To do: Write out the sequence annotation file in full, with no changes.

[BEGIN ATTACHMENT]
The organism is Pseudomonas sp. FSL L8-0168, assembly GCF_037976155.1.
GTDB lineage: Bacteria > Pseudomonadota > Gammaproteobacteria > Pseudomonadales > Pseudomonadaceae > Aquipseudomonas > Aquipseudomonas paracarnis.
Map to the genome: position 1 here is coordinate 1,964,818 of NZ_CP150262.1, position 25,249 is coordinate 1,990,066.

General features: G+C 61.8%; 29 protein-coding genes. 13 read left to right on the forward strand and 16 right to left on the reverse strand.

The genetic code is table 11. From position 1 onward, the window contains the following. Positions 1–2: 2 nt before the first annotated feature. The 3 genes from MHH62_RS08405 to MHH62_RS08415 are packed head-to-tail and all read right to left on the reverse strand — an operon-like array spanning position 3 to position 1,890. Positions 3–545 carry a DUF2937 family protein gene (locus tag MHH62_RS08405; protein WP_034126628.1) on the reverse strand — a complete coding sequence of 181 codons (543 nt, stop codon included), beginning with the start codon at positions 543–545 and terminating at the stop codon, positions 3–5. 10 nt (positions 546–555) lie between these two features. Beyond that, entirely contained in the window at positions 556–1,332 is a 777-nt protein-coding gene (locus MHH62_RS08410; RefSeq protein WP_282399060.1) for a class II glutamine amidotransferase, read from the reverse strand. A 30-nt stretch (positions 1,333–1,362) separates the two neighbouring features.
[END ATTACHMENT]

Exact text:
The organism is Pseudomonas sp. FSL L8-0168, assembly GCF_037976155.1.
GTDB lineage: Bacteria > Pseudomonadota > Gammaproteobacteria > Pseudomonadales > Pseudomonadaceae > Aquipseudomonas > Aquipseudomonas paracarnis.
Map to the genome: position 1 here is coordinate 1,964,818 of NZ_CP150262.1, position 25,249 is coordinate 1,990,066.

General features: G+C 61.8%; 29 protein-coding genes. 13 read left to right on the forward strand and 16 right to left on the reverse strand.

The genetic code is table 11. From position 1 onward, the window contains the following. Positions 1–2: 2 nt before the first annotated feature. The 3 genes from MHH62_RS08405 to MHH62_RS08415 are packed head-to-tail and all read right to left on the reverse strand — an operon-like array spanning position 3 to position 1,890. Positions 3–545 carry a DUF2937 family protein gene (locus tag MHH62_RS08405; protein WP_034126628.1) on the reverse strand — a complete coding sequence of 181 codons (543 nt, stop codon included), beginning with the start codon at positions 543–545 and terminating at the stop codon, positions 3–5. 10 nt (positions 546–555) lie between these two features. Beyond that, entirely contained in the window at positions 556–1,332 is a 777-nt protein-coding gene (locus MHH62_RS08410; RefSeq protein WP_282399060.1) for a class II glutamine amidotransferase, read from the reverse strand. A 30-nt stretch (positions 1,333–1,362) separates the two neighbouring features.